I suppose the leaders of D.C. Public Schools want me to be happy that social studies teacher Kerry Sylvia won’t be coming back to Cardozo Senior High next year. The sound bite sounded appealing when DCPS Chancellor Kaya Henderson announced recently in her new strategic plan that one way to improve graduation rates is to focus on teacher talent — to remove bad teachers and replace them with better ones. But what if, however well intentioned, the reforms are actually leaving uninspired teachers in place and getting rid of some of the best talent?
When I heard that Sylvia had received a notice last month that she was being “excessed” from Cardozo after 13 years, it didn’t add up. I know good teaching, having taught high school for 16 years myself and helped to design the celebrated teacher evaluation system in Montgomery County. My daughter is about to graduate from DCPS, and I have been an engaged parent and a close DCPS observer for 14 years.
Sylvia is clearly a brilliant teacher, committed to her students, her school and its community. She is not only an award-winning teacher but also a leader and student advocate. I’ve talked with her students, several of whom told me that Sylvia’s class was the reason they come to school. If the District’s new plan is eliminating teachers like Sylvia, it’s on the wrong track.
DCPS has one of the highest teacher turnover rates in the nation. Richard Ingersoll of the University of Pennsylvania estimates that, “nationally, on average, about 20 percent of new public school teachers leave their district to teach in another district or leave teaching altogether within one year, one-third do so within two years, and 55 percent do so within five years.” In DCPS, by contrast, 55 percent of new teachers leave in their first two years, according to an analysis by DCPS budget watchdog Mary Levy. Eighty percent are gone by the end of their sixth year. That means that most of the teachers brought in during the past five years are no longer there. By comparison, in Montgomery County just 11.5 percent leave by the end of their second year, and 30 percent by the end of year five. DCPS has become a teacher turnover factory. It has a hard time keeping teachers who are committed to their school and the community it serves.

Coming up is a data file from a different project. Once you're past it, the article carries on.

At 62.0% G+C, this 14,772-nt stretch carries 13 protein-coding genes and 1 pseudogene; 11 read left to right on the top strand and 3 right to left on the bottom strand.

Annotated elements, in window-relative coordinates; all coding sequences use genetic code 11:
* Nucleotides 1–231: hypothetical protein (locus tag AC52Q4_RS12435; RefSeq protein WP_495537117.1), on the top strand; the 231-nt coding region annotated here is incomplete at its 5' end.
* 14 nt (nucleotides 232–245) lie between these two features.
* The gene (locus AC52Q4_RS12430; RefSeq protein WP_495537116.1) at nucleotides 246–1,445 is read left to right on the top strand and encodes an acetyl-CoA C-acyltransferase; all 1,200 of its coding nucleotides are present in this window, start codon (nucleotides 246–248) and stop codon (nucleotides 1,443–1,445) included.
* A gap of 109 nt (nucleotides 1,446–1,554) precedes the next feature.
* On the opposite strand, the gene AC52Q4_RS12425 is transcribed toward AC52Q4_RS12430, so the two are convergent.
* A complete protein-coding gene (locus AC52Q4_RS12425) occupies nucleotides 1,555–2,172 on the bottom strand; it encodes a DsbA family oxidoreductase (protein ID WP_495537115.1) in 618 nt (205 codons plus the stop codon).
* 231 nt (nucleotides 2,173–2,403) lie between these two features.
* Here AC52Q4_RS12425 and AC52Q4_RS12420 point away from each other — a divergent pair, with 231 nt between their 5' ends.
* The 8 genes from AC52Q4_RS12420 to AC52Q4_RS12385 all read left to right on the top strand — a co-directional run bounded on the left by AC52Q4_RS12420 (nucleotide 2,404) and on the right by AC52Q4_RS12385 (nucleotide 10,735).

According to Tom Carroll, president of the National Commission on Teaching and America’s Future, “Teaching is no different than any other profession — experience matters. Researchers have found that teachers reach peak effectiveness with about seven years of experience. But 80 percent of the teachers hired by D.C. this year will be gone before they get there.” Carroll estimates that “the District is burning about $12 million a year on teacher churn — $12 million that is spent hiring and replacing teachers with no gain in school performance.”
Three aspects of the Michelle Rhee-Kaya Henderson reforms contribute to higher rates of teacher churn: unstable school budgets from year to year; greater freedom for principals under the IMPACT evaluation system to identify teachers for dismissal or transfer; and school closings. But most of the turnover comes from teachers leaving voluntarily, not those excessed like Sylvia.
For years, researchers, such as Jane Hannaway of the Urban Institute, have advised DCPS that turnover can be a good thing because odds are that replacement teachers will be better than the ones who leave. But I’ve begun to wonder if perhaps the wrong teachers, in some cases great ones, are being pushed out.
Now, a significant new study by researchers Susanna Loeb of Stanford University, Matthew Ronfeldt of the University of Michigan and Jim Wyckoff of the University of Virginia upends Hannaway’s assumption. The study, “How Teacher Turnover Hurts Student Achievement,” concludes that, separate from the relative quality of teachers who may be brought in to replace those who leave, teacher turnover itself harms a school. Turnover affects morale and the professional culture at a school. It weakens the knowledge base of the staff about students and the community. It weakens collegiality, professional support and trust that teachers depend on in their efforts to improve achievement.
In March, Post reporter Bill Turque penned an insightful profile of another demonstrably terrific teacher, Sarah Wysocki from MacFarland Middle School, who was fired from DCPS after getting low scores in her IMPACT evaluation. The mechanical process of IMPACT insults good teachers and doesn’t do justice to the complexities of good teaching.
If the reform strategies in place in DCPS were working, then perhaps a resolute and unsympathetic response to so-called “soft issues” of staff morale and workforce culture would be understandable. But gains in student achievement in DCPS have stalled. The dropout crisis continues. It’s not that reform isn’t a good idea, but these modest results call for some humility. They might even call for listening to the wisdom of accomplished teachers we can’t afford to lose.